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As of 8.5.0, the official Camunda 8 JavaScript SDK for Node.js is available via npm.

This SDK is written in TypeScript and has full type support for IDEs and editors that support IntelliSense. It can be used in JavaScript or TypeScript projects.


This SDK requires Node.js as a runtime environment. It cannot be used in a web browser for a number of technical reasons.

Quick start

A complete working version of the quick start code is available on GitHub.

  1. Create a new Node.js project that uses TypeScript:
npm init -y
npm install -D typescript
npx tsc --init
  1. Install the SDK as a dependency:
npm i @camunda8/sdk

Connection configuration

You have two choices:

  • Explicit configuration in code
  • Zero-configuration constructor with environment variables

The best way to do the configuration is via the zero-configuration constructor in code, and all values for configuration supplied via environment variables. This allows you to test the same code against different environments with no code changes.

The environment variables you need to set are outlined below. Replace these with your secrets and URLs.

To configure a client, and to capture these values when creating the client, review our documentation on setting up client connection credentials.

Self-Managed configuration

# Self-Managed
export ZEEBE_ADDRESS='localhost:26500'
export ZEEBE_CLIENT_ID='zeebe'
export ZEEBE_CLIENT_SECRET='zecret'
export CAMUNDA_OAUTH_URL='http://localhost:18080/auth/realms/camunda-platform/protocol/openid-connect/token'
export CAMUNDA_TASKLIST_BASE_URL='http://localhost:8082'
export CAMUNDA_OPERATE_BASE_URL='http://localhost:8081'
export CAMUNDA_OPTIMIZE_BASE_URL='http://localhost:8083'
export CAMUNDA_MODELER_BASE_URL='http://localhost:8070/api'

If you are running with multi-tenancy enabled:

export CAMUNDA_TENANT_ID='<default>'

If your installation does not have TLS on Zeebe:


Camunda SaaS configuration

export ZEEBE_CLIENT_ID='yvvURO...'

To set these explicitly in code, the Camunda8 constructor takes these values, with the same key names, in the constructor.

Using the SDK

  1. Create a file index.ts in your IDE.
  2. Import the SDK:
import { Camunda8 } from "@camunda8/sdk";
import path from "path"; // we'll use this later

const camunda = new Camunda8();
  1. Get a Zeebe gRPC API client. This is used to deploy process models and start process instances:
const zeebe = camunda.getZeebeGrpcApiClient();
  1. Get an Operate client. This is used to interact with completed processes and deployed process models:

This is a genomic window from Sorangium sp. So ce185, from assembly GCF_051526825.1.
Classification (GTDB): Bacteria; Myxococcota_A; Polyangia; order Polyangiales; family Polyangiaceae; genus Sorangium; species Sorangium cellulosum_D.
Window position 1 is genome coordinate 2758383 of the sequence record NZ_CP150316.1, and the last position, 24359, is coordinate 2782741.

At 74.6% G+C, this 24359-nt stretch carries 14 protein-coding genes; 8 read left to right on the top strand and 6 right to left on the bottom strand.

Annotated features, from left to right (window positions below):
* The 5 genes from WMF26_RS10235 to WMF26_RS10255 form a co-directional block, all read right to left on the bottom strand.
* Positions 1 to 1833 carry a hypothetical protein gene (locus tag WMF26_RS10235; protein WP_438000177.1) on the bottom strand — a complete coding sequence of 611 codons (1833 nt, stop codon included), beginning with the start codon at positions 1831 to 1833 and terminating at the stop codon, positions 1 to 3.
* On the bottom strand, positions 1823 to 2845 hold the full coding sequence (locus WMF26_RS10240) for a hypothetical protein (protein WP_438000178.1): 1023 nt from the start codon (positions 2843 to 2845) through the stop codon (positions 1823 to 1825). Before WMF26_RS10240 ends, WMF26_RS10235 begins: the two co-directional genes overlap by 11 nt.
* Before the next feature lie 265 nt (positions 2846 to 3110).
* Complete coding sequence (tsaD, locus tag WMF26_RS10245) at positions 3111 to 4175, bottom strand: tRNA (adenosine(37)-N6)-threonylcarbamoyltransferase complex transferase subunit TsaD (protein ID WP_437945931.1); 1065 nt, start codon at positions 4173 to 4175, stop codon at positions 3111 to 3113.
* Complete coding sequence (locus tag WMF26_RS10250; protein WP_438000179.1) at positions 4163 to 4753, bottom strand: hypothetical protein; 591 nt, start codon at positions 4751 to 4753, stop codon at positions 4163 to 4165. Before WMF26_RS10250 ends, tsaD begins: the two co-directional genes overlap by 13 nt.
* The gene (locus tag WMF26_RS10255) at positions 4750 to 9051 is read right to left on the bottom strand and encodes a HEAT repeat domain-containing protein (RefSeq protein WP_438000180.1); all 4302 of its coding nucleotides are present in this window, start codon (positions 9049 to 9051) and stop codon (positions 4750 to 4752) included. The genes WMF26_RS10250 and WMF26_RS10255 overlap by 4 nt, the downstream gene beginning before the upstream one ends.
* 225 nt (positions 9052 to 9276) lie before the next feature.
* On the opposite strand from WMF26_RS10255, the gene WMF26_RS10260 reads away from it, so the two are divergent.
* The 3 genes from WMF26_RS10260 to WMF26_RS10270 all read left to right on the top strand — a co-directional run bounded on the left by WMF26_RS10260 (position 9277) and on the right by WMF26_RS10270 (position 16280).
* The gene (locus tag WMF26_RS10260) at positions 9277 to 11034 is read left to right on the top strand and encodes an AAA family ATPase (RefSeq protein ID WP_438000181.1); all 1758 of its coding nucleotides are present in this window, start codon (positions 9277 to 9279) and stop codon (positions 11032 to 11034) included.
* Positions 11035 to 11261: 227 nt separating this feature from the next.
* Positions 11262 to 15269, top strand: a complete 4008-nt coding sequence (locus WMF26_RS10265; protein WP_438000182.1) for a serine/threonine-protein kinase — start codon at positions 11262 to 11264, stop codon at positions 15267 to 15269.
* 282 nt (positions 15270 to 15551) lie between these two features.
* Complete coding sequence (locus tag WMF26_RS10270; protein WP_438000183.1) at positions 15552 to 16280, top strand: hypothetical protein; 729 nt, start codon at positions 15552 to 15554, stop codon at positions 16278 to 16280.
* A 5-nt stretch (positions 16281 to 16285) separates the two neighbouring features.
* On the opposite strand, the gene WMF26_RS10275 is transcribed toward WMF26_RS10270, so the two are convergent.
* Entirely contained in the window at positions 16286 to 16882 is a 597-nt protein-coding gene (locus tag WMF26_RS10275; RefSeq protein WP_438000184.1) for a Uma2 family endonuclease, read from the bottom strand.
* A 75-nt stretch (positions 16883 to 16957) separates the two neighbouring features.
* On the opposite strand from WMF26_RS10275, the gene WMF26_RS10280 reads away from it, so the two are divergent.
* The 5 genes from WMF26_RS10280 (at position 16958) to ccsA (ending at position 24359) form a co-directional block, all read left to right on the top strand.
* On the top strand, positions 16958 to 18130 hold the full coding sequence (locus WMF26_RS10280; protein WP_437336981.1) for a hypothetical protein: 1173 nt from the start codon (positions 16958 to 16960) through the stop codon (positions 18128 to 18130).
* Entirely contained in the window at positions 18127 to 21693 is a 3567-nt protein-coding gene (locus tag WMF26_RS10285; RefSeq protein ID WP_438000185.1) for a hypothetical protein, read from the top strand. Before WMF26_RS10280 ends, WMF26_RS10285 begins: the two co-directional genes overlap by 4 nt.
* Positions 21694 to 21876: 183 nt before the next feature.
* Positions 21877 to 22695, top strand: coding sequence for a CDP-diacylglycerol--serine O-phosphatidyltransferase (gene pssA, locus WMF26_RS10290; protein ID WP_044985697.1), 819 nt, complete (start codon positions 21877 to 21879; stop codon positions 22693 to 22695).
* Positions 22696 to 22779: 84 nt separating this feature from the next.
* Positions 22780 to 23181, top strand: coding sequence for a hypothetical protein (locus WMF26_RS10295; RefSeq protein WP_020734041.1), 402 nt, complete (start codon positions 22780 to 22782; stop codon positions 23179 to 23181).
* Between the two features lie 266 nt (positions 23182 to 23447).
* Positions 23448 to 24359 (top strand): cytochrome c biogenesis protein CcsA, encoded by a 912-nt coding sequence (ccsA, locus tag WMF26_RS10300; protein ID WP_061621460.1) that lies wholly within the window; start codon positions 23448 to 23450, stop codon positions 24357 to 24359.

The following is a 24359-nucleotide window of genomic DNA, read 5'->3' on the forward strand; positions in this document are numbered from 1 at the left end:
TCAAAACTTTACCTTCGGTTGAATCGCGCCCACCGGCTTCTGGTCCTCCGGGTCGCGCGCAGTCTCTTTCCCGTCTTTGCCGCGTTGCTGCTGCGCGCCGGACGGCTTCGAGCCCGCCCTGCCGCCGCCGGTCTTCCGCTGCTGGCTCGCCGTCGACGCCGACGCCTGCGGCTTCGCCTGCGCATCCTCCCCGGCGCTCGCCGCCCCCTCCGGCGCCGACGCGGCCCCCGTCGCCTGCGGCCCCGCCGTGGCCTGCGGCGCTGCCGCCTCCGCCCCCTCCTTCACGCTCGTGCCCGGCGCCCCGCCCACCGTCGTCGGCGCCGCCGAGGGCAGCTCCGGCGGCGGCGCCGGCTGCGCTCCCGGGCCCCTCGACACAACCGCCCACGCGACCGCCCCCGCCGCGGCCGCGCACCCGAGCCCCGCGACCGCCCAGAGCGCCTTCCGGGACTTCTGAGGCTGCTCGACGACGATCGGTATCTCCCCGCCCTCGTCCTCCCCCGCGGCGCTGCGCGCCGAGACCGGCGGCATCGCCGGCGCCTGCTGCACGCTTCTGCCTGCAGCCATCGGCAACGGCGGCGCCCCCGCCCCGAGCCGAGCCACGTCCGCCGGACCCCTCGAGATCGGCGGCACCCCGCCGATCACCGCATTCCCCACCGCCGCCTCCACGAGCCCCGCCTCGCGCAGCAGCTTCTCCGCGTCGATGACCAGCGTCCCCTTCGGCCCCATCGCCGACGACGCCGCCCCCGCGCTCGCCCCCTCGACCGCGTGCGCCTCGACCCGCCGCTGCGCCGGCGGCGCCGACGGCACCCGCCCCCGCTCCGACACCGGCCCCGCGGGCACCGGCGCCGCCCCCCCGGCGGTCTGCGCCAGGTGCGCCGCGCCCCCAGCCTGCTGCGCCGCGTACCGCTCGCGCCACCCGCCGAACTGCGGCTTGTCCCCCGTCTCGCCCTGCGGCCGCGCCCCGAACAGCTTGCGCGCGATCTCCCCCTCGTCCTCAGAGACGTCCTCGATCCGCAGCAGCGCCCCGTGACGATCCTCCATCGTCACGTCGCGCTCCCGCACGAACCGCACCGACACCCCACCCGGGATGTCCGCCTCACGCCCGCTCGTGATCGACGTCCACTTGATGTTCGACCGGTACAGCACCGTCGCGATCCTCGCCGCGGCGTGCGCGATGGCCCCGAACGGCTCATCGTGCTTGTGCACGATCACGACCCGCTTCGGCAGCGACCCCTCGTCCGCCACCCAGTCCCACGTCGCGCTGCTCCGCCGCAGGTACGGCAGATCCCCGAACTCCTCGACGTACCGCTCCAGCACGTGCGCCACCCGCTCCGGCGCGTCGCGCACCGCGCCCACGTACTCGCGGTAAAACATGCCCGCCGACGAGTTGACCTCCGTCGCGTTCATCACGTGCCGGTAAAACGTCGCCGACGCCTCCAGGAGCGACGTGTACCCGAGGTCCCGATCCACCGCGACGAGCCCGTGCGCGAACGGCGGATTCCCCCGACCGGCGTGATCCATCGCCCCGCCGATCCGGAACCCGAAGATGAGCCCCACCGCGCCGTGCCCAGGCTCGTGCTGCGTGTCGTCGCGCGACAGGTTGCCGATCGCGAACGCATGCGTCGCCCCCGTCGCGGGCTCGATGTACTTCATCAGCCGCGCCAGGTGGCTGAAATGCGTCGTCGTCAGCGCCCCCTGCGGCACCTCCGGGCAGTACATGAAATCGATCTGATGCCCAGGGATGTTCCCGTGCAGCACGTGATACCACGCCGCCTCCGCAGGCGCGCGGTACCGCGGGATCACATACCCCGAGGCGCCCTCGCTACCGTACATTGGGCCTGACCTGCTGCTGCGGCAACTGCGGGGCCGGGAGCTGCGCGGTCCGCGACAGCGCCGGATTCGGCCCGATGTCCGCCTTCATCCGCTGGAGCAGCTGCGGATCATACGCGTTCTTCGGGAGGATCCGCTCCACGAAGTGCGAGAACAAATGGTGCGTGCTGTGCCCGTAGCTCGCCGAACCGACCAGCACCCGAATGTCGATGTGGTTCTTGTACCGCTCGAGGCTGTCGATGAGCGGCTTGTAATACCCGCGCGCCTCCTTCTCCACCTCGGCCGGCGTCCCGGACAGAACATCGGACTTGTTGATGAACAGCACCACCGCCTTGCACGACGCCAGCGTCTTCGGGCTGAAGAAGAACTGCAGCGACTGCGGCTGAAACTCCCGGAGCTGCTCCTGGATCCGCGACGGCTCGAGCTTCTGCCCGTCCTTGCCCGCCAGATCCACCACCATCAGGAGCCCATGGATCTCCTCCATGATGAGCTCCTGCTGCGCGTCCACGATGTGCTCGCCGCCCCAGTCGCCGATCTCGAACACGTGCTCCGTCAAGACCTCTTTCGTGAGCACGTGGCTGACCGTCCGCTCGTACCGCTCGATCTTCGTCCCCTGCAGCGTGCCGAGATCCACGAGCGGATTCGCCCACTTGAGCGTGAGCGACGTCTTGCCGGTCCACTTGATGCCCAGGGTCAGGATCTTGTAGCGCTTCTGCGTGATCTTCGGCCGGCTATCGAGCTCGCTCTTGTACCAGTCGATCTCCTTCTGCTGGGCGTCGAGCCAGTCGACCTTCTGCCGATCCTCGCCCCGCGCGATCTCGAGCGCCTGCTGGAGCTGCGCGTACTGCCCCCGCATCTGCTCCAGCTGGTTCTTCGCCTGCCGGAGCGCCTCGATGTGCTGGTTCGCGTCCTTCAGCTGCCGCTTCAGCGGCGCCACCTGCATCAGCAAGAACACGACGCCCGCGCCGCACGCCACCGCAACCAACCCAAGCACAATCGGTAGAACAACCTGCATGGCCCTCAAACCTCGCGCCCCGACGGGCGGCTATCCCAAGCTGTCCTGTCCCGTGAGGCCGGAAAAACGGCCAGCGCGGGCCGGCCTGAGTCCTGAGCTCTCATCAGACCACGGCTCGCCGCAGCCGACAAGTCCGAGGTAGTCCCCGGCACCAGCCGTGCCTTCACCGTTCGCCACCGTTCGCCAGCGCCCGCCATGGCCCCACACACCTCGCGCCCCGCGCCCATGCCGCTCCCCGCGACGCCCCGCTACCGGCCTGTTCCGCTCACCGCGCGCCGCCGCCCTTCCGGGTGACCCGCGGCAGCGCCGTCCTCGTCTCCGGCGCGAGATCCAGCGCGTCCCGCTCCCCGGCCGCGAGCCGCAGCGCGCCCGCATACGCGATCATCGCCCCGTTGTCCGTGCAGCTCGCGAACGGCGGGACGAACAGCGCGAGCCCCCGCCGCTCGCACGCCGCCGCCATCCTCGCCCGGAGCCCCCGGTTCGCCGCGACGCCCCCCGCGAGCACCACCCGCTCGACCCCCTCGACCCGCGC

const operate = camunda.getOperateApiClient();
  1. Get a Tasklist client. This is used to interact programmatically with user tasks:
const tasklist = camunda.getTasklistApiClient();

Deploy a process model

Now, you'll deploy a process model. Network operations are asynchronous and methods that operate over the network return promises, so we will wrap the main function of the program in an async function:

async function main() {
const deploy = await zeebe.deployResource({
processFilename: path.join(process.cwd(), "process.bpmn"),
`[Zeebe] Deployed process ${deploy.deployments[0].process.bpmnProcessId}`

main(); // remember to invoke the function

Paste the process model XML below into a file called process.bpmn:

<?xml version="1.0" encoding="UTF-8"?>
<bpmn:definitions xmlns:bpmn="" xmlns:bpmndi="" xmlns:dc="" xmlns:zeebe="" xmlns:di="" xmlns:modeler="" id="Definitions_14f3xb6" targetNamespace="" exporter="Camunda Modeler" exporterVersion="5.8.0" modeler:executionPlatform="Camunda Cloud" modeler:executionPlatformVersion="8.1.0">
<bpmn:process id="c8-sdk-demo" name="C8 SDK Demo" isExecutable="true">
<bpmn:startEvent id="StartEvent_1">
<bpmn:sequenceFlow id="Flow_0yqo0wz" sourceRef="StartEvent_1" targetRef="Activity_1gwbbuy" />
<bpmn:sequenceFlow id="Flow_0qugen1" sourceRef="Activity_1gwbbuy" targetRef="Activity_0tp91ve" />
<bpmn:endEvent id="Event_0j28rou">
<bpmn:sequenceFlow id="Flow_03qgl0x" sourceRef="Activity_0tp91ve" targetRef="Event_0j28rou" />
<bpmn:serviceTask id="Activity_1gwbbuy" name="Do the service thing">
<zeebe:taskDefinition type="service-task" />
<bpmn:userTask id="Activity_0tp91ve" name="Human, do something!">
<bpmndi:BPMNDiagram id="BPMNDiagram_1">
<bpmndi:BPMNPlane id="BPMNPlane_1" bpmnElement="c8-sdk-demo">
<bpmndi:BPMNShape id="_BPMNShape_StartEvent_2" bpmnElement="StartEvent_1">
<dc:Bounds x="179" y="99" width="36" height="36" />
<bpmndi:BPMNShape id="Event_0j28rou_di" bpmnElement="Event_0j28rou">
<dc:Bounds x="592" y="99" width="36" height="36" />
<bpmndi:BPMNShape id="Activity_1rvlo9s_di" bpmnElement="Activity_1gwbbuy">
<dc:Bounds x="270" y="77" width="100" height="80" />
<bpmndi:BPMNLabel />
<bpmndi:BPMNShape id="Activity_1wxn0pq_di" bpmnElement="Activity_0tp91ve">
<dc:Bounds x="430" y="77" width="100" height="80" />
<bpmndi:BPMNLabel />
<bpmndi:BPMNEdge id="Flow_0yqo0wz_di" bpmnElement="Flow_0yqo0wz">
<di:waypoint x="215" y="117" />
<di:waypoint x="270" y="117" />
<bpmndi:BPMNEdge id="Flow_0qugen1_di" bpmnElement="Flow_0qugen1">
<di:waypoint x="370" y="117" />
<di:waypoint x="430" y="117" />
<bpmndi:BPMNEdge id="Flow_03qgl0x_di" bpmnElement="Flow_03qgl0x">
<di:waypoint x="530" y="117" />